Iron Fist Has Failed
By John Kampfner
04 September , 2004
images of children being carried naked and covered in blood from Middle
School 1 in Beslan, beamed live on the main TV networks in Russia, are
traumatising the nation. Russians had become used to terrorist attacks.
They had become grimly immune to them as they entrusted their president,
Vladimir Putin, with a carte blanche in his military response. But it
is the nature of this particular attack - the focus on tiny babies in
one of the poorest parts of the country - that makes this different.
This truly is Russia's 9/11.
But after the shock, after the anger and the grieving for those who
have died, what then? The immediate response is despondency and despair.
Putin's iron fist has got nowhere. This was a man who promised to restore
order after what his supporters call the "chaos" of the Yeltsin
years, including Chechnya. After two military invasions, thousands dead,
rigged elections and countless bomb attacks in Moscow and the Caucasus,
he appears further away than ever from victory in his own war on terror.
insisted that Chechnya was a purely domestic issue. Now he appears to
be changing tack, talking of the international nature of the threat.
Beslan is now officially listed as part of the same Islamist assault
on "civilised" values that led to the attacks on Twin Towers
in New York and Atocha station in Madrid.
The pro-Putin political
class (it is quite hard nowadays to find many people who publicly express
differing views) is also expressing increasing anger at what it regards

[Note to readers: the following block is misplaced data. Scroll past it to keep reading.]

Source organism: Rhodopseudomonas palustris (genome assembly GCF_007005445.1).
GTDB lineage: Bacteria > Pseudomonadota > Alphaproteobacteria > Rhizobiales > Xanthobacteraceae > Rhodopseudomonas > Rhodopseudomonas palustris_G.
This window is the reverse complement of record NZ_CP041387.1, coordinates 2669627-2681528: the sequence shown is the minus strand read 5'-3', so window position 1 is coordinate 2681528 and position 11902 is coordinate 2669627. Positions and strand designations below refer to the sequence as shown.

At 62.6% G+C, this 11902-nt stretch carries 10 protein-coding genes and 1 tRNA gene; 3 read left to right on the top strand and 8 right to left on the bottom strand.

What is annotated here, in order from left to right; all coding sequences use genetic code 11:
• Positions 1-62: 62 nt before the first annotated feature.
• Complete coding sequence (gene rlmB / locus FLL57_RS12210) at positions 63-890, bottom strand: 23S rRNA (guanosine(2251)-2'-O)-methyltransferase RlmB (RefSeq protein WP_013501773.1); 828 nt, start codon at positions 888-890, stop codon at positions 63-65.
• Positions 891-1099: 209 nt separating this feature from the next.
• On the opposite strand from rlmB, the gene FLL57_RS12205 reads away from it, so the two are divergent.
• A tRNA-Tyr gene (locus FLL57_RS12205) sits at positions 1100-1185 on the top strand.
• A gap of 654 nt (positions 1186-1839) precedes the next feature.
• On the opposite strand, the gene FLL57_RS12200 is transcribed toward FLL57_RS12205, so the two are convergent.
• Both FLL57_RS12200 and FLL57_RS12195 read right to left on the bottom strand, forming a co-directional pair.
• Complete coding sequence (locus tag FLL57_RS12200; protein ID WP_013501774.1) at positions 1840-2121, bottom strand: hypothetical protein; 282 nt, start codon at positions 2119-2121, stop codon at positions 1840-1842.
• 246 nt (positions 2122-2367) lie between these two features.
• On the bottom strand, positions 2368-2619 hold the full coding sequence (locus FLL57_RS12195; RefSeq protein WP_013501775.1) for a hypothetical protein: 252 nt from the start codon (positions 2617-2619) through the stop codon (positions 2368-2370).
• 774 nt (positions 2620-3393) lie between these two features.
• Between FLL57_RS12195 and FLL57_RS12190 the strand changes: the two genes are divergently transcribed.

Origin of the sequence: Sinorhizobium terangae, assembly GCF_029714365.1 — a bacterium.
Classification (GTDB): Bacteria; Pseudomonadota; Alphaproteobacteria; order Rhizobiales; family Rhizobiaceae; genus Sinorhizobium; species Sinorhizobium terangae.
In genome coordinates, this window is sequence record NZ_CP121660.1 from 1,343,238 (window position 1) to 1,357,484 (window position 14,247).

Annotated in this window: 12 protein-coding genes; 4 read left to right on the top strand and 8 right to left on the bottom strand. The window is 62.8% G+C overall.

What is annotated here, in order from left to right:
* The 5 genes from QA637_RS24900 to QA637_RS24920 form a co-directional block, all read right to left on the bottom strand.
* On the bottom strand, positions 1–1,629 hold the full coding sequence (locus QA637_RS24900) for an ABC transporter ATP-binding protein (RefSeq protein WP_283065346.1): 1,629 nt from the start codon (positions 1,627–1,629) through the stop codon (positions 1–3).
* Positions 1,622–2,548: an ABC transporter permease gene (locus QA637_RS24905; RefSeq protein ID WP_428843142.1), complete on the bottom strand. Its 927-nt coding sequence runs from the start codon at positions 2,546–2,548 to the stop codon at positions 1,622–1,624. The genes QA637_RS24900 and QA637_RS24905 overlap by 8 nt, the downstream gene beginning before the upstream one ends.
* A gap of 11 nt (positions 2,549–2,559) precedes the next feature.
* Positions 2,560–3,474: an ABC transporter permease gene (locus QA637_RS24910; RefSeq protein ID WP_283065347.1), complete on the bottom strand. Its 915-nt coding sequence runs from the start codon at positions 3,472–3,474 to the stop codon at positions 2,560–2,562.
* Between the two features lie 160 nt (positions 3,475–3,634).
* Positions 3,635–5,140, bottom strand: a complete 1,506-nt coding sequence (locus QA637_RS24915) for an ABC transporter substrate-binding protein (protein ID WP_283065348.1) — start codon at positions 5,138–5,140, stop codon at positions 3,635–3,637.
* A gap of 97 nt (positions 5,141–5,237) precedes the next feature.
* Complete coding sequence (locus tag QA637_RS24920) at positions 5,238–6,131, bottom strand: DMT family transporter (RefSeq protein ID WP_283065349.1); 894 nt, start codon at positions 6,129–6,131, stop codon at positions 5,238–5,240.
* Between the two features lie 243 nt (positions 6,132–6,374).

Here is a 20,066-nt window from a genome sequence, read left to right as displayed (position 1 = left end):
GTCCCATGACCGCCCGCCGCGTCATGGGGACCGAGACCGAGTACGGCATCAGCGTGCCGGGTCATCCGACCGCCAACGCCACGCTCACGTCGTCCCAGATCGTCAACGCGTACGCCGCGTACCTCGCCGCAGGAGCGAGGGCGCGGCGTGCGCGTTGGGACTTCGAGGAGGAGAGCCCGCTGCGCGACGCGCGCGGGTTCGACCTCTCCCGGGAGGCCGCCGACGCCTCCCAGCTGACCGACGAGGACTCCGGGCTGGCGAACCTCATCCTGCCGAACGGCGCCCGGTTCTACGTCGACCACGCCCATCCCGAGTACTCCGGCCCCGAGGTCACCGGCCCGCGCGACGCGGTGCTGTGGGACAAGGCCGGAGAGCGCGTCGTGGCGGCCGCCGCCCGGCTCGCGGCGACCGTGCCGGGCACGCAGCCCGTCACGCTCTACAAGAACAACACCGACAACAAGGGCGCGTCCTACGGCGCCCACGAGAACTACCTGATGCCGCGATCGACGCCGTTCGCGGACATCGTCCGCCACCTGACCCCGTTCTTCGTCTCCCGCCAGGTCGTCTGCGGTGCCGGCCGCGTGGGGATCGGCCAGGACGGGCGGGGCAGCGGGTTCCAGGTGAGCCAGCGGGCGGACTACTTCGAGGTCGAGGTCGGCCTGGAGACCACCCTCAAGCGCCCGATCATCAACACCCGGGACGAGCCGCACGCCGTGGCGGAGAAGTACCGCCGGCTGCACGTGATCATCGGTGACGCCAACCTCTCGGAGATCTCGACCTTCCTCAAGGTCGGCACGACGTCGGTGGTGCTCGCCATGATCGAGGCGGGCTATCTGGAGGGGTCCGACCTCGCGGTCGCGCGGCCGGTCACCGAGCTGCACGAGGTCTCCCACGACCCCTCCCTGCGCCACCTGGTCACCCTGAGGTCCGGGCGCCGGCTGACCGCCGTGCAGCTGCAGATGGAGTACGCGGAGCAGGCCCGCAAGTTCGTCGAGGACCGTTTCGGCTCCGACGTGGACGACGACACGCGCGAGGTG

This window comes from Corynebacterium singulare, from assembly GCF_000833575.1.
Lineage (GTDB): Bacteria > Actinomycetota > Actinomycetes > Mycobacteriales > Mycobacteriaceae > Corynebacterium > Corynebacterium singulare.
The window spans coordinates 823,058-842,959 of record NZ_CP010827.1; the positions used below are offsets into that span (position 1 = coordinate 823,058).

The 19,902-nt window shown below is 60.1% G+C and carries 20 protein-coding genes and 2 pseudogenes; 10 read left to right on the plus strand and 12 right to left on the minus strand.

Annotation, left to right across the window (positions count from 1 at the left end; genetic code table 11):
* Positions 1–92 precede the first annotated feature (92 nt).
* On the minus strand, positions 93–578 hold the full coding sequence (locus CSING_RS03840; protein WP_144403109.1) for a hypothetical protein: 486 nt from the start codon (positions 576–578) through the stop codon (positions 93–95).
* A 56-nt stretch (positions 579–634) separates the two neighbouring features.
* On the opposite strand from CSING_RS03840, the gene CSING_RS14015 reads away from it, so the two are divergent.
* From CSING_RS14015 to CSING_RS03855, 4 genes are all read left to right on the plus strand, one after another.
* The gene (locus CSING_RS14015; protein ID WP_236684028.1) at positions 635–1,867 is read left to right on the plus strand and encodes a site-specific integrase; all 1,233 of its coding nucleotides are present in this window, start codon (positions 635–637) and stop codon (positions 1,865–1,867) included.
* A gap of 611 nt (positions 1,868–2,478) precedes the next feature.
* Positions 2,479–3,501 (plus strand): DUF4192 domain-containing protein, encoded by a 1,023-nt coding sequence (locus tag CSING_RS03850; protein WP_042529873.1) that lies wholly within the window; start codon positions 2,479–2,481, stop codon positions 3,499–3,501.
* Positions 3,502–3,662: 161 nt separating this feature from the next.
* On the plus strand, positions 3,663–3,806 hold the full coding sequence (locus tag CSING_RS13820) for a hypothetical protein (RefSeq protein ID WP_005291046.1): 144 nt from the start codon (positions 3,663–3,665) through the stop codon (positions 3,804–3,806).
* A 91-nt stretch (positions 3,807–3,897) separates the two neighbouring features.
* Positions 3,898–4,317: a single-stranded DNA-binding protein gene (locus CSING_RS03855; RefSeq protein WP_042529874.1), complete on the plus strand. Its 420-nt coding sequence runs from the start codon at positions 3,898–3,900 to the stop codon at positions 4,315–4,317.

as the west's double standards. Russia gave the United States unequivocal
support in September 2001, so why is the west not doing the same in
"It is time
to put an end to this ambiguity in western minds, which makes the devil
of terrorism turn into a rough, but generally nice guy, as soon as he
steps from the outside world into Chechnya?" writes political commentator
In the midst of
the crisis, Putin received what he needed from the United Nations -
a blanket condemnation of the terrorists, without any link to Russian
human rights abuses in Chechnya. As he seeks to assert his own authority,
Putin will ensure he reinforces that message to other world leaders.
But the likes of
George Bush, Tony Blair and Jacques Chirac also have an opportunity
now, to impress upon Putin the need not just to improve security - and
anyone who has had dealings with Russian road blocks or airport staff
knows how easy it is to slip some cash to be waved through - but also
to find political interlocutors, not puppets, in Chechnya. Given the
public mood here that will not be easy. And even if talks began, even
if international organisations such as the UN or EU became involved,
there is no guarantee that the terror would abate. There is no shortage
of individual Chechens who are willing to blow themselves up, and as
many Russians with them, to avenge what they see as more than a decade
of brutalism directed by the Kremlin.
After the simultaneous
plane destructions and the bomb outside Atocha station in Madrid metro
station, the "normalisation" that Putin likes to profess is
in tatters. Politicians I have spoken to here are preparing for more
attacks to follow Beslan. Their worst predictions are for a strike on
a nuclear plant.
Military and police
reinforcements have been ordered, partly to deter, partly to reassure,
although they are unlikely to do much of both. Questions are raised
about Putin's future, only to dissipate with the realisation that for
the foreseeable future there is no alternative. The more immediate question
in the minds of ordinary people is whether they and their children can
get through the next day without bloodshed.
· John Kampfner
is political editor of the New Statesman and a former Moscow correspondent